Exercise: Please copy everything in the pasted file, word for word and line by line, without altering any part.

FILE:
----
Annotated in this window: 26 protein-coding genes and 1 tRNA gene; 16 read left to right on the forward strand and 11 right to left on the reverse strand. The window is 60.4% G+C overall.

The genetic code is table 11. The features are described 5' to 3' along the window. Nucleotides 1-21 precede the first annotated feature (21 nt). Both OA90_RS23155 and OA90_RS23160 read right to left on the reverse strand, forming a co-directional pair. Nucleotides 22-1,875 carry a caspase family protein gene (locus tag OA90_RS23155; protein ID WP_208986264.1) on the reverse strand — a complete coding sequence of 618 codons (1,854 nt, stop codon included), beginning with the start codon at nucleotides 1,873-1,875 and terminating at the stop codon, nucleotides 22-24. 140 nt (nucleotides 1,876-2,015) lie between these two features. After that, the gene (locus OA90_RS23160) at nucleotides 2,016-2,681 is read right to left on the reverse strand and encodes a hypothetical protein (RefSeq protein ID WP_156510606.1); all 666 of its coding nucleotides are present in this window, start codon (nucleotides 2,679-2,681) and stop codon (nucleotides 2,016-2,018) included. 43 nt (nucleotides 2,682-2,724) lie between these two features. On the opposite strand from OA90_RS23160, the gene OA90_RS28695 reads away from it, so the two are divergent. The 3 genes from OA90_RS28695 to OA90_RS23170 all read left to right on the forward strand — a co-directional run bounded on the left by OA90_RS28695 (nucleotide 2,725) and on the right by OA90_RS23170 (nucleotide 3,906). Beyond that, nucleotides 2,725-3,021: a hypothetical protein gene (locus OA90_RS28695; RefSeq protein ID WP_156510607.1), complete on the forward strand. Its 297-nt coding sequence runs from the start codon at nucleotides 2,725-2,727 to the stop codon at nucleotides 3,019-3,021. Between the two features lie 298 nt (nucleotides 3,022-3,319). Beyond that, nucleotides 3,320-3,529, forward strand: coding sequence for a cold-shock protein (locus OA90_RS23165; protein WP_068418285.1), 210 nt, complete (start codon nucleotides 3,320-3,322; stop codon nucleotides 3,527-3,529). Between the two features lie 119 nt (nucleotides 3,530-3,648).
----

Annotated in this window: 26 protein-coding genes and 1 tRNA gene; 16 read left to right on the forward strand and 11 right to left on the reverse strand. The window is 60.4% G+C overall.

The genetic code is table 11. The features are described 5' to 3' along the window. Nucleotides 1-21 precede the first annotated feature (21 nt). Both OA90_RS23155 and OA90_RS23160 read right to left on the reverse strand, forming a co-directional pair. Nucleotides 22-1,875 carry a caspase family protein gene (locus tag OA90_RS23155; protein ID WP_208986264.1) on the reverse strand — a complete coding sequence of 618 codons (1,854 nt, stop codon included), beginning with the start codon at nucleotides 1,873-1,875 and terminating at the stop codon, nucleotides 22-24. 140 nt (nucleotides 1,876-2,015) lie between these two features. After that, the gene (locus OA90_RS23160) at nucleotides 2,016-2,681 is read right to left on the reverse strand and encodes a hypothetical protein (RefSeq protein ID WP_156510606.1); all 666 of its coding nucleotides are present in this window, start codon (nucleotides 2,679-2,681) and stop codon (nucleotides 2,016-2,018) included. 43 nt (nucleotides 2,682-2,724) lie between these two features. On the opposite strand from OA90_RS23160, the gene OA90_RS28695 reads away from it, so the two are divergent. The 3 genes from OA90_RS28695 to OA90_RS23170 all read left to right on the forward strand — a co-directional run bounded on the left by OA90_RS28695 (nucleotide 2,725) and on the right by OA90_RS23170 (nucleotide 3,906). Beyond that, nucleotides 2,725-3,021: a hypothetical protein gene (locus OA90_RS28695; RefSeq protein ID WP_156510607.1), complete on the forward strand. Its 297-nt coding sequence runs from the start codon at nucleotides 2,725-2,727 to the stop codon at nucleotides 3,019-3,021. Between the two features lie 298 nt (nucleotides 3,022-3,319). Beyond that, nucleotides 3,320-3,529, forward strand: coding sequence for a cold-shock protein (locus OA90_RS23165; protein WP_068418285.1), 210 nt, complete (start codon nucleotides 3,320-3,322; stop codon nucleotides 3,527-3,529). Between the two features lie 119 nt (nucleotides 3,530-3,648).